I have been working on making a bath bomb recipe that makes me happy. Now the basic recipe for a bath bomb is pretty simple: make a basic ratio of 3:1 or 2:1 of baking soda to citric acid. Simple, right? But in this day and age, no one wants a plain, white, unscented bath bomb/fizzy that may soften your water and fizz a bit. People want more! They want scents, bright colors, exotic oils, salts, and all kinds of additives in their bombs and fizzies. It sounds great to take a luxurious soak in a deliciously scented tub with warm water that has been softened with rich oils and butters. Sounds better, right? Well, it may sound better, but not such an easy task.
I started with the basic 2:1 ratio between baking soda and citric acid then decided to add some things I thought I would like. Not much mind you since I didn’t want to interfere with the chemical reaction that occurs between the baking soda and citric acid and I honestly didn’t feel like figuring how much to eliminate of either the baking soda or citric acid to compensate for the additives. I decided to add sea salt, kaolin clay, and a minimal amount of shea butter to my bath bombs. Of course I added some scents using some essential oils and some fragrance oils and some colorants. My first few bath bombs were awesome! At least, they felt and reacted great! The shea butter and other ingredients really softened the water and moisturized my skin. Loved that, but I hated the nasty color ring! Ugh!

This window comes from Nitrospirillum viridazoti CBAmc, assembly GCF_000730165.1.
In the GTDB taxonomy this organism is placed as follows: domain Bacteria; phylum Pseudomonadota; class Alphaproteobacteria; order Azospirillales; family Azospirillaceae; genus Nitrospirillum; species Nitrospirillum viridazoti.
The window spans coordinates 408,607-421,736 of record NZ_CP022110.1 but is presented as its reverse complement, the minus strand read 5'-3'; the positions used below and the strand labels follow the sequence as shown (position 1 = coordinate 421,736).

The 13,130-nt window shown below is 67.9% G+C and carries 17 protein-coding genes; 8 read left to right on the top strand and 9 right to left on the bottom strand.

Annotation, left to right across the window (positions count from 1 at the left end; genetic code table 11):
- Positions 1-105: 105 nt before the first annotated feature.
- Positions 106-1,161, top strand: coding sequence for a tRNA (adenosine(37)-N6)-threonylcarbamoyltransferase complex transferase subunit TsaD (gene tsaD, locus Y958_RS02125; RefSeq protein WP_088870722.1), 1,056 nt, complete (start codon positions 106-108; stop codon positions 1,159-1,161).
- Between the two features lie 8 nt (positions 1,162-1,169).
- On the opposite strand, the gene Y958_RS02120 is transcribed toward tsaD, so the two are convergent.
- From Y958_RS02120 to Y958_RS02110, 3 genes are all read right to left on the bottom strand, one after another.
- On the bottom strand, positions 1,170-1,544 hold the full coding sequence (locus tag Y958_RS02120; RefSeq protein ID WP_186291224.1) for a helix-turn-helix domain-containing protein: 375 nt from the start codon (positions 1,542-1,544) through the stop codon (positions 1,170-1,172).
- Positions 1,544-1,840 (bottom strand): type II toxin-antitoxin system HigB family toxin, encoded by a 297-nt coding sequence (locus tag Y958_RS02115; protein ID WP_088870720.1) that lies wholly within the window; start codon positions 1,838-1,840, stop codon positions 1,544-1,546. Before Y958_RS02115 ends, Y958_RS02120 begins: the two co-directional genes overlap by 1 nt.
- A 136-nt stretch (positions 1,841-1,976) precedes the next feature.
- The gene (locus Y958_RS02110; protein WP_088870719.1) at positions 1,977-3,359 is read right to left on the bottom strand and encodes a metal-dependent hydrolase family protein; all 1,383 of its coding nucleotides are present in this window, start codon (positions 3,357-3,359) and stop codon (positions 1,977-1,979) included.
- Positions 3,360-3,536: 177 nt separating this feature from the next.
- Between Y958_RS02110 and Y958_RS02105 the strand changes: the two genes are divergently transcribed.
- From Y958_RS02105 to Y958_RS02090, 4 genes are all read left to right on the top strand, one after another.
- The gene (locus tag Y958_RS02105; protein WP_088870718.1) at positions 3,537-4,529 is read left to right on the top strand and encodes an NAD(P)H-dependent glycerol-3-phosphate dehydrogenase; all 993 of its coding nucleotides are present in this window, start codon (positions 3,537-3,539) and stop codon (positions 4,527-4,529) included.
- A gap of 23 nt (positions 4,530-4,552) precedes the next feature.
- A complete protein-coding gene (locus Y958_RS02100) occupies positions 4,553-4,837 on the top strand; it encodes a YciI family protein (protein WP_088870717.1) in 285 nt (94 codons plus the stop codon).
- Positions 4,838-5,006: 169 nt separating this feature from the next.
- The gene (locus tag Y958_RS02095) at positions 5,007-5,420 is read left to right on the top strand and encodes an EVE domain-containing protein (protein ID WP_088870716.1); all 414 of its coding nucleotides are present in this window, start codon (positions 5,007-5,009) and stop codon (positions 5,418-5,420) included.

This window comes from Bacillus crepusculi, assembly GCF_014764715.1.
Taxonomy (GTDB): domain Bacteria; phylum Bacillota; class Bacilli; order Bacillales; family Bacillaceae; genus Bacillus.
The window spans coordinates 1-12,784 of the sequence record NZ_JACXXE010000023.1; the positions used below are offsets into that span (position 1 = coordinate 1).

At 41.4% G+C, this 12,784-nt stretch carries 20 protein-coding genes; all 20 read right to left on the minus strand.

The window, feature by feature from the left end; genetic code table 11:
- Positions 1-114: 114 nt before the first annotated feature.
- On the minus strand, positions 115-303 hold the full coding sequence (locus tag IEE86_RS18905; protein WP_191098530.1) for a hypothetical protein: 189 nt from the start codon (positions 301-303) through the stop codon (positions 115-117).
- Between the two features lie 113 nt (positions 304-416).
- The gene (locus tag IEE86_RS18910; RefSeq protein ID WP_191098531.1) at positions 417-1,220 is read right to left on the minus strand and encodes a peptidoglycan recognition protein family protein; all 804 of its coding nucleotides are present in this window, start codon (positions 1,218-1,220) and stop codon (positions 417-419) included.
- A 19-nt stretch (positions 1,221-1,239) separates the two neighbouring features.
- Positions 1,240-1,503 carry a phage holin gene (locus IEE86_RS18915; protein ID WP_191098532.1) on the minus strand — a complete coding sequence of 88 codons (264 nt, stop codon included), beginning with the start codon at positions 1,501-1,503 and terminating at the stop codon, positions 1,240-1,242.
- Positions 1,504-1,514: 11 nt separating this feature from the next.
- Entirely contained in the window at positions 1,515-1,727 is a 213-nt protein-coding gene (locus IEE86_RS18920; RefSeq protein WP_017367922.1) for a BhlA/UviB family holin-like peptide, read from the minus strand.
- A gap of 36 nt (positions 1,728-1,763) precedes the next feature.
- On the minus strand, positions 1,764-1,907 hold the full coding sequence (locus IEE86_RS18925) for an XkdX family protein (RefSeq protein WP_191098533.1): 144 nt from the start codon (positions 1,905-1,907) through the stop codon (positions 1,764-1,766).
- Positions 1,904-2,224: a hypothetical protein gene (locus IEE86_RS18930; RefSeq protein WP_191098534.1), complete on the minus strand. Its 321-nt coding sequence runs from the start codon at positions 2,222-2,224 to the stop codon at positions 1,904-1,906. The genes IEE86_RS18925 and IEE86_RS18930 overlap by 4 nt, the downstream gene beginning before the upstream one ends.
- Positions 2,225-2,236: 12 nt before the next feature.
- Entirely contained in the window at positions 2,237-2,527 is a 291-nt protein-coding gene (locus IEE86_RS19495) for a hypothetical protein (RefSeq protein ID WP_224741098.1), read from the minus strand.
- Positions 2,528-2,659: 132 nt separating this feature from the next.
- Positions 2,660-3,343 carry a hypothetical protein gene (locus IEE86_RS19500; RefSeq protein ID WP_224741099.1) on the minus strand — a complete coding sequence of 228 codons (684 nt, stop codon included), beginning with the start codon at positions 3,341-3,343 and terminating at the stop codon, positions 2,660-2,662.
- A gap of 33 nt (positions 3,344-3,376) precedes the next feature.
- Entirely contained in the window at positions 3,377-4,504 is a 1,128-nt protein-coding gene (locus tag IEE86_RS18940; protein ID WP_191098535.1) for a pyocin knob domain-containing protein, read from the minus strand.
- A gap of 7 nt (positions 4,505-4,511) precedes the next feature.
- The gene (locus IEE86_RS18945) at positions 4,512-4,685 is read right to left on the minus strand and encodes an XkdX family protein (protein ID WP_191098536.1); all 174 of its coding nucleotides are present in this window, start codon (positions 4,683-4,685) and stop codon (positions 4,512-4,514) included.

So, I researched online what I could do about the nasty color ring. Well, I tried a variety of colorants: pigments, micas, dyes, with the same result, color rings. I did see a few companies that offered bath bomb colorants that would not leave color rings such as these colorants from here. Though I love the company, I thought the price a bit high for me at the time, especially since the shipping for the items would have been high as well due to the company being located across the country from me.
Anyway, I figured the colors seemed to be sticking to the oils. The shea butter in the bath bomb was leaving a film on the top of the water and the colors seemed to stick to that and then leave a lovely smear on the tub as it drained. Yuck! I decided I need to look into adding an emulsifier to the bath bomb. An emulsifier is a substance that enables oils to mix easily and disperse into water. I figured if I could get the shea butter to disperse in the water evenly, then the color would be less likely to stick to the sides of the tub.
I shopped around for an emulsifier and finally decided on polysorbate 80. Polysorbate 80 is derived from olive oil. It’s non-toxic, non-ionic surfactant/emulsifier. Besides dispersing oil into water, polysorbate 80 helps to lubricate and soothe the skin! Bonus!
Anyway, I used some of the new emulsifier in my bath bombs and yay! The color and oils disperses nice and even through the bath water and helps prevent the oils in the bath bomb from making the tub a bit slippery.
I was so relieved when I figured out my bath bomb recipe. I’m sure I could have bought a book with a working recipe, or found someone else’s online, but it was greatly rewarding to come up with my own and I had fun learning about all of the things that could go into a bath bomb! I have more ideas to try for future bath bombs!
Here are a few of the bath bombs I have made so far:
I guess that’s it for now. I’ll not be posting my recipe! It’s not too bad figuring out your own and it’s fun! Just remember to always have either a 3:1 or 2:1 ratio of baking soda to citric acid. Have fun experimenting!